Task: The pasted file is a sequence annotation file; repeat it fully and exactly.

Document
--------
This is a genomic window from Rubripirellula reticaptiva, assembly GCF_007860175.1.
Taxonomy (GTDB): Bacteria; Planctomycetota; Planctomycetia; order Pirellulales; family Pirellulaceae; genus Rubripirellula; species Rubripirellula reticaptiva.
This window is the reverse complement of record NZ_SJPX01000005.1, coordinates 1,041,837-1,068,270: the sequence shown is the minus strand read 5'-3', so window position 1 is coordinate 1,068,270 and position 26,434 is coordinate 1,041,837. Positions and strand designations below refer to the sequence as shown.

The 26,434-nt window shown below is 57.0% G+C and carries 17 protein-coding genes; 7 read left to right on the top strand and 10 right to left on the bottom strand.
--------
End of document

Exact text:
This is a genomic window from Rubripirellula reticaptiva, assembly GCF_007860175.1.
Taxonomy (GTDB): Bacteria; Planctomycetota; Planctomycetia; order Pirellulales; family Pirellulaceae; genus Rubripirellula; species Rubripirellula reticaptiva.
This window is the reverse complement of record NZ_SJPX01000005.1, coordinates 1,041,837-1,068,270: the sequence shown is the minus strand read 5'-3', so window position 1 is coordinate 1,068,270 and position 26,434 is coordinate 1,041,837. Positions and strand designations below refer to the sequence as shown.

The 26,434-nt window shown below is 57.0% G+C and carries 17 protein-coding genes; 7 read left to right on the top strand and 10 right to left on the bottom strand.